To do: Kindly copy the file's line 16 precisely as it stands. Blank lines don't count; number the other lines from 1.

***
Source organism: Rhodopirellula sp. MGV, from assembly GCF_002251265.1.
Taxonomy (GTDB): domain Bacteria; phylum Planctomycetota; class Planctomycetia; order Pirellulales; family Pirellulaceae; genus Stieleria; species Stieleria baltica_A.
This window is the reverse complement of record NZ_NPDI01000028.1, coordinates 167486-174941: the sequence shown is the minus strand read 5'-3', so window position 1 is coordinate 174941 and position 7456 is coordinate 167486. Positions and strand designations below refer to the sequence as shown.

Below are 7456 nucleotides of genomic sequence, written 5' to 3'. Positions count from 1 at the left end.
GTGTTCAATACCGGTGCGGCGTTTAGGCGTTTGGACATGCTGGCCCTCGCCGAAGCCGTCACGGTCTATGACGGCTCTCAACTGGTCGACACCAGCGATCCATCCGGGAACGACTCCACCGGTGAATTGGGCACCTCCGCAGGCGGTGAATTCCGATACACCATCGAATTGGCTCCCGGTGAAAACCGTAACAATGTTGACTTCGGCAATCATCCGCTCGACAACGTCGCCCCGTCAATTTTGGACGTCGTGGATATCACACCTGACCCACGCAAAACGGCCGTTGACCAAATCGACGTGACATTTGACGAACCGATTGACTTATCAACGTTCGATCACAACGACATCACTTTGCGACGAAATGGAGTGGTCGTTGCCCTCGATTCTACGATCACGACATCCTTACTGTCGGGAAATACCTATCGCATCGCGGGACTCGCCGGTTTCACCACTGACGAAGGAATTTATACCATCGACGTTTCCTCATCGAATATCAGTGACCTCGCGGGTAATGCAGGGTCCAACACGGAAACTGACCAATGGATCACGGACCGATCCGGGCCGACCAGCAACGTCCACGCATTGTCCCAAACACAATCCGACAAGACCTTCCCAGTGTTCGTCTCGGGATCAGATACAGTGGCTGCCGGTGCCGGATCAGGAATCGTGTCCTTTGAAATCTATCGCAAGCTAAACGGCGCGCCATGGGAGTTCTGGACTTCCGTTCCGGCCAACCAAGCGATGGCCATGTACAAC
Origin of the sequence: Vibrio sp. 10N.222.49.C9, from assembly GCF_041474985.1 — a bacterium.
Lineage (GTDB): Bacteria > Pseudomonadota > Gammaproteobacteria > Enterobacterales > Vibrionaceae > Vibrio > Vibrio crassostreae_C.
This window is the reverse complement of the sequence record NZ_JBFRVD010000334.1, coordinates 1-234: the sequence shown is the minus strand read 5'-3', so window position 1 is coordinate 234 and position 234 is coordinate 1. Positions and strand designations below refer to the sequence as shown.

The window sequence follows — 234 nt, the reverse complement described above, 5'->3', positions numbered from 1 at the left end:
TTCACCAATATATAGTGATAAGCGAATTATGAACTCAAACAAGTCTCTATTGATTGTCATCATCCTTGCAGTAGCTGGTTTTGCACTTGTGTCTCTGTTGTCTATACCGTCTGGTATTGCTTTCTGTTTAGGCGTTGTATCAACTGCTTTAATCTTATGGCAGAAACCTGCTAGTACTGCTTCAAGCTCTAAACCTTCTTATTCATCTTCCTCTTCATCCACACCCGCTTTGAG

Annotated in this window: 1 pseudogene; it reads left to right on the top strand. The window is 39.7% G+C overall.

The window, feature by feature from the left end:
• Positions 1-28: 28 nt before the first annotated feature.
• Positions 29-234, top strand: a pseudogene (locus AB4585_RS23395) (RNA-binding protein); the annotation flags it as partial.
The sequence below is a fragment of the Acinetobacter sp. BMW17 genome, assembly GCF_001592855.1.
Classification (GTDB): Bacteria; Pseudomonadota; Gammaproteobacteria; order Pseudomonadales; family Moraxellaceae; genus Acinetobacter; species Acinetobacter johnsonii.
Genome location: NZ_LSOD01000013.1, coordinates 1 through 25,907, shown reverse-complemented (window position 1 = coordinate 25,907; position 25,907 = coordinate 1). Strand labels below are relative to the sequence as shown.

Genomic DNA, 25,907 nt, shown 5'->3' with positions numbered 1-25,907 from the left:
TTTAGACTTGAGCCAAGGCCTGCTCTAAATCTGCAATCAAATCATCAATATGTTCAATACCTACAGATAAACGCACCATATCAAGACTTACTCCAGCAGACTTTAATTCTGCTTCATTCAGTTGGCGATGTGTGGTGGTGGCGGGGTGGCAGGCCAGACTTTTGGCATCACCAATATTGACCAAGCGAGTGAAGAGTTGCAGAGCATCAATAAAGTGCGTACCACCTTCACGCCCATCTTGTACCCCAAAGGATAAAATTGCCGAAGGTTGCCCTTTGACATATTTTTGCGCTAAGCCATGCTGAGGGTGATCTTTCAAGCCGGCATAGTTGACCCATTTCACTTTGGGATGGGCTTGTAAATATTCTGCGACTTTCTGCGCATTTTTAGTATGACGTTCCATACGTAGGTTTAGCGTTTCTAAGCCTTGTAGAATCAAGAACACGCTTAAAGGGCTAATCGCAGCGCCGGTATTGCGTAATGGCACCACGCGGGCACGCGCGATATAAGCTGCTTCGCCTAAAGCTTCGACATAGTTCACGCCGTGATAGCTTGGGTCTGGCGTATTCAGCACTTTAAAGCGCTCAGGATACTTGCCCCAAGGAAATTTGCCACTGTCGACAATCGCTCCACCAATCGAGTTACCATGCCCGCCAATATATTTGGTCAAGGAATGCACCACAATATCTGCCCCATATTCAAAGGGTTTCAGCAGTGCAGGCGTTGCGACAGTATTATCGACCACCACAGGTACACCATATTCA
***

Classification (GTDB): Bacteria; Pseudomonadota; Gammaproteobacteria; order Pseudomonadales; family Moraxellaceae; genus Acinetobacter; species Acinetobacter johnsonii.